Though he’s still got quite a ways to go before June 19, 2015, Semmel is set on what he wants to do for his grand finale: shotgun before a studio audience on Jimmy Kimmel Live. The enthusiastic thumbs up he offers after every successful run, he says, was inspired by an identical gesture Kimmel used as the kicker for his infamous “twerk fail” experiment.

Semmel—who says his family members have been shotgunning since the early 1970s—first became familiar with the practice on Cow Hill, a popular high school drinking spot in his hometown of Cary, Illinois. The idea for the “Shotgun a Beer Every Day” challenge, however, was born in the stands of Dodger Stadium on a particularly significant day: June 18, 2014, when eventual MVP Clayton Kershaw pitched what some consider the best no-hitter of all time.

Knowing they were witnessing the baseball equivalent of a shooting star, Semmel and friends went around in a circle, detailing goals they hoped to achieve. Semmel, fascinated by the popularity of the #100happydays social media trend, proclaimed his intentions to shotgun 365 beers in 365 days and hasn’t stopped since. (He’d return to the stadium about a month later to do the deed, landing on the Jumbotron in the process.)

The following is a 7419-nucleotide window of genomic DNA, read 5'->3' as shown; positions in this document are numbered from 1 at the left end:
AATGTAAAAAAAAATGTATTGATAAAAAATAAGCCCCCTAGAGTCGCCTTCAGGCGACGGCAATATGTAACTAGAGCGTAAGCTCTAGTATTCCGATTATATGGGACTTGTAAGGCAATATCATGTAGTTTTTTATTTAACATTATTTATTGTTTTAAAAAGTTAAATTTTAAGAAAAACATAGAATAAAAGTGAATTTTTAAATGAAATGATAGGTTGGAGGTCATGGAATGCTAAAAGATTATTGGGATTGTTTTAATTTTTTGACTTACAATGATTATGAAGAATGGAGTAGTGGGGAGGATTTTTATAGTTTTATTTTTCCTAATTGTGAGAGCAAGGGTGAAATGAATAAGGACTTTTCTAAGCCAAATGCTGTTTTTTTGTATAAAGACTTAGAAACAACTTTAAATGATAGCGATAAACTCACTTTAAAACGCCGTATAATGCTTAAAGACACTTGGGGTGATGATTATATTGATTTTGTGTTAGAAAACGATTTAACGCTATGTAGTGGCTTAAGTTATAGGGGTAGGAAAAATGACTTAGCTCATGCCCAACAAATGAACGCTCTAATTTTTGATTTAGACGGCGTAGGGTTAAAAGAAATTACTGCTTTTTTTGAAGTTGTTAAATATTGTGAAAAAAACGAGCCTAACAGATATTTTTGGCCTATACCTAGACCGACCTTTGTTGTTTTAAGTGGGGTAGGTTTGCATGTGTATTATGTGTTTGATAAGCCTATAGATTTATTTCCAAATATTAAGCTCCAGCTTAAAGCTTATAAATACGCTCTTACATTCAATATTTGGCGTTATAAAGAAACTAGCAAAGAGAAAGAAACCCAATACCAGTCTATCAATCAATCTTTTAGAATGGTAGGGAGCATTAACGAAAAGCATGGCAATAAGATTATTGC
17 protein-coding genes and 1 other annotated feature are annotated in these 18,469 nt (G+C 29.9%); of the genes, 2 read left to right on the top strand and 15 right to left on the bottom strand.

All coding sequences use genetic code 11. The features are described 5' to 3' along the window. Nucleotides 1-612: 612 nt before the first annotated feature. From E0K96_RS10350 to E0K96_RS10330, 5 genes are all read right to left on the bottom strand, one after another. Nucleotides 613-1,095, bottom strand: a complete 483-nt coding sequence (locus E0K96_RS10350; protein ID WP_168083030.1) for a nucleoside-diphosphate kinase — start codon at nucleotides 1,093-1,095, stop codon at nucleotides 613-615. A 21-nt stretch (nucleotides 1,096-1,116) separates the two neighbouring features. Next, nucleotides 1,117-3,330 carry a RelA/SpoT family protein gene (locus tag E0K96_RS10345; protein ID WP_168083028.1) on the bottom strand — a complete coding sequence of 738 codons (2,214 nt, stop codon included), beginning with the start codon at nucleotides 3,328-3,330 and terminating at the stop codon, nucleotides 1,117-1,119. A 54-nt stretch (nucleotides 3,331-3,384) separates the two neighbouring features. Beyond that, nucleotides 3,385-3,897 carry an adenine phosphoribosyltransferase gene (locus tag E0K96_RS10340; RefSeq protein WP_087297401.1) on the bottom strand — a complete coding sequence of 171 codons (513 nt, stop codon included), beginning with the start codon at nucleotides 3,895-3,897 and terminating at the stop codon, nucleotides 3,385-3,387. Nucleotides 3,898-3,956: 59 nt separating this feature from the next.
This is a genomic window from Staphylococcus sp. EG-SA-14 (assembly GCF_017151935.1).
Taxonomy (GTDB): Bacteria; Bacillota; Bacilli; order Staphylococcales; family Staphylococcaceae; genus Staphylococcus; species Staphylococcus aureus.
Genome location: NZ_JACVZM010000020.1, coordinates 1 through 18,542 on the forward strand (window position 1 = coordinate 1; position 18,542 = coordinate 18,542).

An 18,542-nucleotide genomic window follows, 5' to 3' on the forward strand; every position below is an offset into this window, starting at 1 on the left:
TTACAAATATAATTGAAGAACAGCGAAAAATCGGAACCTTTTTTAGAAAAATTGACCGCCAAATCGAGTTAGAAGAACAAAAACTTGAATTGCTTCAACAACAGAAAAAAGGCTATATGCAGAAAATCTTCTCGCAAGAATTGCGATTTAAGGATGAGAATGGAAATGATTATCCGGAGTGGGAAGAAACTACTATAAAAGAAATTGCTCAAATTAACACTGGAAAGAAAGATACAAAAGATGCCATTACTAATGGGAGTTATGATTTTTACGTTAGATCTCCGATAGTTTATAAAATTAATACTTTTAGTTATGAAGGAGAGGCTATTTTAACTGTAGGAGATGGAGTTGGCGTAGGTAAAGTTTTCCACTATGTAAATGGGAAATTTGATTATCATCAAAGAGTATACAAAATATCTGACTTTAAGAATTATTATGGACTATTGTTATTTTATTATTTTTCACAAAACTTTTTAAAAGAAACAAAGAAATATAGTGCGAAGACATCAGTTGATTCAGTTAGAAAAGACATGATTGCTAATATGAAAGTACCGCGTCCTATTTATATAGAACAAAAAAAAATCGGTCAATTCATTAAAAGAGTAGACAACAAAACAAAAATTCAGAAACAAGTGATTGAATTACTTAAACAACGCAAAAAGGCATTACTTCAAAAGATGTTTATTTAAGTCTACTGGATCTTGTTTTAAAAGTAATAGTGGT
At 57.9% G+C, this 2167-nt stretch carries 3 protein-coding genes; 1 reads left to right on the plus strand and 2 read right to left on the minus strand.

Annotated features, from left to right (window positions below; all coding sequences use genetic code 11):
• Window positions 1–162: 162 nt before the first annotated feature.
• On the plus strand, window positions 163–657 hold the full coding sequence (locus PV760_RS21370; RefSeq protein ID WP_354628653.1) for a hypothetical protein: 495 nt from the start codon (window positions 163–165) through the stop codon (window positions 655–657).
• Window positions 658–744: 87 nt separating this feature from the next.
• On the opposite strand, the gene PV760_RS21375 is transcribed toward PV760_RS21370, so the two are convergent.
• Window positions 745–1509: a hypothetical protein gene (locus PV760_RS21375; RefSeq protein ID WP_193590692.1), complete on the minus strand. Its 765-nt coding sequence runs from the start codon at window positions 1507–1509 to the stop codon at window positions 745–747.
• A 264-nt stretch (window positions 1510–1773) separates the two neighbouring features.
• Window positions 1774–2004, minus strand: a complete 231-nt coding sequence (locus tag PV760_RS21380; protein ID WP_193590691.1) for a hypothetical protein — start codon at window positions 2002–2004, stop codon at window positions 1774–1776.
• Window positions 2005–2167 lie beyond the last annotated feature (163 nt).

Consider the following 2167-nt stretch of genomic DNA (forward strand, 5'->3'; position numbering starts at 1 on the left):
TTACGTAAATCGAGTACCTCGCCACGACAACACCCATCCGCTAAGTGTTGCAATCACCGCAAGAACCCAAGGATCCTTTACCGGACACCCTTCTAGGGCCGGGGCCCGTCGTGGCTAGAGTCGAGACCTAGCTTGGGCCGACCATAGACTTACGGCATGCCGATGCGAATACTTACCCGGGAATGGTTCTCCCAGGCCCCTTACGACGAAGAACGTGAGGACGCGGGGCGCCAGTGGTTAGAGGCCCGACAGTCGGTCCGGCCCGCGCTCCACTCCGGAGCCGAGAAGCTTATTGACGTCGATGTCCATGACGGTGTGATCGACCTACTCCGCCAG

“When you set out to shotgun a beer every day, you guarantee that at least 15 minutes out of that day is going to be absolutely fun and silly,” says Semmel, who’s built up an Instagram following of more than 15,000 with no traditional PR or marketing help. “That’s one of my favorite things about it. Every day has its own story.”

If there’s one thing Semmel’s definitely got, aside from a violent stabbing motion and a general joie de vivre, it’s stories. So far, he’s worked shotgunning into his exercise regimen, his travel schedule, holiday meals and his sister’s wedding. As for those Instagrams featuring a nonplussed Costner: They became buddies when Semmel co-produced his 2012 History Channel miniseries Hatfields & McCoys. (Tandy’s got tales, too: A fellow movie guy who once attempted to adapt Fear and Loathing in Las Vegas for the screen well before Terry Gilliam’s 1998 version, he says he used to watch Hunter S. Thompson take down 25.4-ounce Foster’s oil cans “as a party trick.”)

Though he’s still got quite a ways to go before June 19, 2015, Semmel is set on what he wants to do for his grand finale: shotgun before a studio audience on Jimmy Kimmel Live. The enthusiastic thumbs up he offers after every successful run, he says, was inspired by an identical gesture Kimmel used as the kicker for his infamous “twerk fail” experiment.

“My dad taught me that if you can see a path to your goal, you’re already 90 percent there,” says Semmel, who hasn’t connected with Kimmel’s people but is confident he’ll make it happen. In the meantime, he’s sticking to a simple mission statement that he hopes will bring anyone overthinking this whole thing back to earth: “Life’s not that serious, man. Just shotgun a beer.”